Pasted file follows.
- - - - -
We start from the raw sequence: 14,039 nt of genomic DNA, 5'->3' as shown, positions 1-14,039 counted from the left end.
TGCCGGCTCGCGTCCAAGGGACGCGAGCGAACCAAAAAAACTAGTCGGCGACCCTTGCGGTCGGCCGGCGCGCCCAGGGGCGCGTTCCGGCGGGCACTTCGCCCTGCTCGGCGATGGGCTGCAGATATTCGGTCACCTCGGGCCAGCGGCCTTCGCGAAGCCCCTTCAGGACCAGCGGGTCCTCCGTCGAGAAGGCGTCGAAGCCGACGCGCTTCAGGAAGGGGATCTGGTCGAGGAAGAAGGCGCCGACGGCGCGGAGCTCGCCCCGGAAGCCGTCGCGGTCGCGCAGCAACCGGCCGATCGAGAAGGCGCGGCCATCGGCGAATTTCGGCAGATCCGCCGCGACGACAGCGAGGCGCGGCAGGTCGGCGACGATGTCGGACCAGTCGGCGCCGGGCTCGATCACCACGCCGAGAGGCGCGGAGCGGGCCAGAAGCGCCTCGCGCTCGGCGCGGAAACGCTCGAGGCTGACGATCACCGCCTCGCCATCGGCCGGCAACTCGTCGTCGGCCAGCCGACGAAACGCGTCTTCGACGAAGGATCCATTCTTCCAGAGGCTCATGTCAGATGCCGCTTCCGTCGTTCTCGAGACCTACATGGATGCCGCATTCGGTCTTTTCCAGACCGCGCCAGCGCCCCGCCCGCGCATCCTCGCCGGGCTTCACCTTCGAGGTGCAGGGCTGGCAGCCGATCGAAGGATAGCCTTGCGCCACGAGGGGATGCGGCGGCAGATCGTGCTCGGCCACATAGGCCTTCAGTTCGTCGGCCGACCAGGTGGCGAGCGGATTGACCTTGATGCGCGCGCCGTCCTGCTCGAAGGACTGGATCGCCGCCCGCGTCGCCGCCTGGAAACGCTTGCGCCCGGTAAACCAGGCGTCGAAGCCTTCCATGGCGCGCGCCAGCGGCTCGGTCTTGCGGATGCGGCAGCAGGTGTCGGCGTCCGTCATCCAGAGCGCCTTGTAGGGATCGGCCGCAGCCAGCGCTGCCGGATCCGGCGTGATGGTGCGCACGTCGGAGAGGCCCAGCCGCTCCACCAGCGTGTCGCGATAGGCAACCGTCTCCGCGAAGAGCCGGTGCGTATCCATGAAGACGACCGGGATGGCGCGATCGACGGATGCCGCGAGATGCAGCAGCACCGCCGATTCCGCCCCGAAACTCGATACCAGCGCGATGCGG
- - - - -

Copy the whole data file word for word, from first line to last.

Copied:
We start from the raw sequence: 14,039 nt of genomic DNA, 5'->3' as shown, positions 1-14,039 counted from the left end.
TGCCGGCTCGCGTCCAAGGGACGCGAGCGAACCAAAAAAACTAGTCGGCGACCCTTGCGGTCGGCCGGCGCGCCCAGGGGCGCGTTCCGGCGGGCACTTCGCCCTGCTCGGCGATGGGCTGCAGATATTCGGTCACCTCGGGCCAGCGGCCTTCGCGAAGCCCCTTCAGGACCAGCGGGTCCTCCGTCGAGAAGGCGTCGAAGCCGACGCGCTTCAGGAAGGGGATCTGGTCGAGGAAGAAGGCGCCGACGGCGCGGAGCTCGCCCCGGAAGCCGTCGCGGTCGCGCAGCAACCGGCCGATCGAGAAGGCGCGGCCATCGGCGAATTTCGGCAGATCCGCCGCGACGACAGCGAGGCGCGGCAGGTCGGCGACGATGTCGGACCAGTCGGCGCCGGGCTCGATCACCACGCCGAGAGGCGCGGAGCGGGCCAGAAGCGCCTCGCGCTCGGCGCGGAAACGCTCGAGGCTGACGATCACCGCCTCGCCATCGGCCGGCAACTCGTCGTCGGCCAGCCGACGAAACGCGTCTTCGACGAAGGATCCATTCTTCCAGAGGCTCATGTCAGATGCCGCTTCCGTCGTTCTCGAGACCTACATGGATGCCGCATTCGGTCTTTTCCAGACCGCGCCAGCGCCCCGCCCGCGCATCCTCGCCGGGCTTCACCTTCGAGGTGCAGGGCTGGCAGCCGATCGAAGGATAGCCTTGCGCCACGAGGGGATGCGGCGGCAGATCGTGCTCGGCCACATAGGCCTTCAGTTCGTCGGCCGACCAGGTGGCGAGCGGATTGACCTTGATGCGCGCGCCGTCCTGCTCGAAGGACTGGATCGCCGCCCGCGTCGCCGCCTGGAAACGCTTGCGCCCGGTAAACCAGGCGTCGAAGCCTTCCATGGCGCGCGCCAGCGGCTCGGTCTTGCGGATGCGGCAGCAGGTGTCGGCGTCCGTCATCCAGAGCGCCTTGTAGGGATCGGCCGCAGCCAGCGCTGCCGGATCCGGCGTGATGGTGCGCACGTCGGAGAGGCCCAGCCGCTCCACCAGCGTGTCGCGATAGGCAACCGTCTCCGCGAAGAGCCGGTGCGTATCCATGAAGACGACCGGGATGGCGCGATCGACGGATGCCGCGAGATGCAGCAGCACCGCCGATTCCGCCCCGAAACTCGATACCAGCGCGATGCGG